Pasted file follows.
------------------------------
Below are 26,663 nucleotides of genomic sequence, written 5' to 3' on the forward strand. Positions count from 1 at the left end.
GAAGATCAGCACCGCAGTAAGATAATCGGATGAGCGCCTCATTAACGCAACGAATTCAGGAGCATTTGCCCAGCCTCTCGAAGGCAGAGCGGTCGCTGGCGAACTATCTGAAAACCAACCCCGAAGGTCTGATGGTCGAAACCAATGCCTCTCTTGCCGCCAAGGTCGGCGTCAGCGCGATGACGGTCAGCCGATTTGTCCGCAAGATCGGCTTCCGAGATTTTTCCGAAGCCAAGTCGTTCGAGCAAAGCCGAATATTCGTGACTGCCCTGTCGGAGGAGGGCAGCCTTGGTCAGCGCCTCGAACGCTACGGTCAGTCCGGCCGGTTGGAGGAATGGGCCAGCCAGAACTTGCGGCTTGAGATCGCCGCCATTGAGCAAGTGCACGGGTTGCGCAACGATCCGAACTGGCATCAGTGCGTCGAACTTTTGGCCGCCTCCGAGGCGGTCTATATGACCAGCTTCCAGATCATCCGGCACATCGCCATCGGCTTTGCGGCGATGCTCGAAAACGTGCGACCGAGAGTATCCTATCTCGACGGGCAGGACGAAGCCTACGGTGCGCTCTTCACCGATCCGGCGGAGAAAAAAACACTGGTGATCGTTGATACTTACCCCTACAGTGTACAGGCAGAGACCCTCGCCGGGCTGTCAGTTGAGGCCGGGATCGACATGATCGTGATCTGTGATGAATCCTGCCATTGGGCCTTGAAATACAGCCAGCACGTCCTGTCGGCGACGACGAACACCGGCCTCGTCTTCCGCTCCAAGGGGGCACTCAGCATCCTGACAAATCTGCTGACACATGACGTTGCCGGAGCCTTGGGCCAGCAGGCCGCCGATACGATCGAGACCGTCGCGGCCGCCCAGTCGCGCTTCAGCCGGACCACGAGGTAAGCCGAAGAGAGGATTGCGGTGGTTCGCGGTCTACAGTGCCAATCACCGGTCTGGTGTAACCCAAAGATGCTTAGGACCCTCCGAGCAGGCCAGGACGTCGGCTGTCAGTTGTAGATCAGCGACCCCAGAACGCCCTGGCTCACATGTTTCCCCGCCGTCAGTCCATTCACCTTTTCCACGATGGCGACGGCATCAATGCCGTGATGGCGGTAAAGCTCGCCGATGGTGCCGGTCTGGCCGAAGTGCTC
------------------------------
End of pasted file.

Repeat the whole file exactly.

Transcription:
Below are 26,663 nucleotides of genomic sequence, written 5' to 3' on the forward strand. Positions count from 1 at the left end.
GAAGATCAGCACCGCAGTAAGATAATCGGATGAGCGCCTCATTAACGCAACGAATTCAGGAGCATTTGCCCAGCCTCTCGAAGGCAGAGCGGTCGCTGGCGAACTATCTGAAAACCAACCCCGAAGGTCTGATGGTCGAAACCAATGCCTCTCTTGCCGCCAAGGTCGGCGTCAGCGCGATGACGGTCAGCCGATTTGTCCGCAAGATCGGCTTCCGAGATTTTTCCGAAGCCAAGTCGTTCGAGCAAAGCCGAATATTCGTGACTGCCCTGTCGGAGGAGGGCAGCCTTGGTCAGCGCCTCGAACGCTACGGTCAGTCCGGCCGGTTGGAGGAATGGGCCAGCCAGAACTTGCGGCTTGAGATCGCCGCCATTGAGCAAGTGCACGGGTTGCGCAACGATCCGAACTGGCATCAGTGCGTCGAACTTTTGGCCGCCTCCGAGGCGGTCTATATGACCAGCTTCCAGATCATCCGGCACATCGCCATCGGCTTTGCGGCGATGCTCGAAAACGTGCGACCGAGAGTATCCTATCTCGACGGGCAGGACGAAGCCTACGGTGCGCTCTTCACCGATCCGGCGGAGAAAAAAACACTGGTGATCGTTGATACTTACCCCTACAGTGTACAGGCAGAGACCCTCGCCGGGCTGTCAGTTGAGGCCGGGATCGACATGATCGTGATCTGTGATGAATCCTGCCATTGGGCCTTGAAATACAGCCAGCACGTCCTGTCGGCGACGACGAACACCGGCCTCGTCTTCCGCTCCAAGGGGGCACTCAGCATCCTGACAAATCTGCTGACACATGACGTTGCCGGAGCCTTGGGCCAGCAGGCCGCCGATACGATCGAGACCGTCGCGGCCGCCCAGTCGCGCTTCAGCCGGACCACGAGGTAAGCCGAAGAGAGGATTGCGGTGGTTCGCGGTCTACAGTGCCAATCACCGGTCTGGTGTAACCCAAAGATGCTTAGGACCCTCCGAGCAGGCCAGGACGTCGGCTGTCAGTTGTAGATCAGCGACCCCAGAACGCCCTGGCTCACATGTTTCCCCGCCGTCAGTCCATTCACCTTTTCCACGATGGCGACGGCATCAATGCCGTGATGGCGGTAAAGCTCGCCGATGGTGCCGGTCTGGCCGAAGTGCTC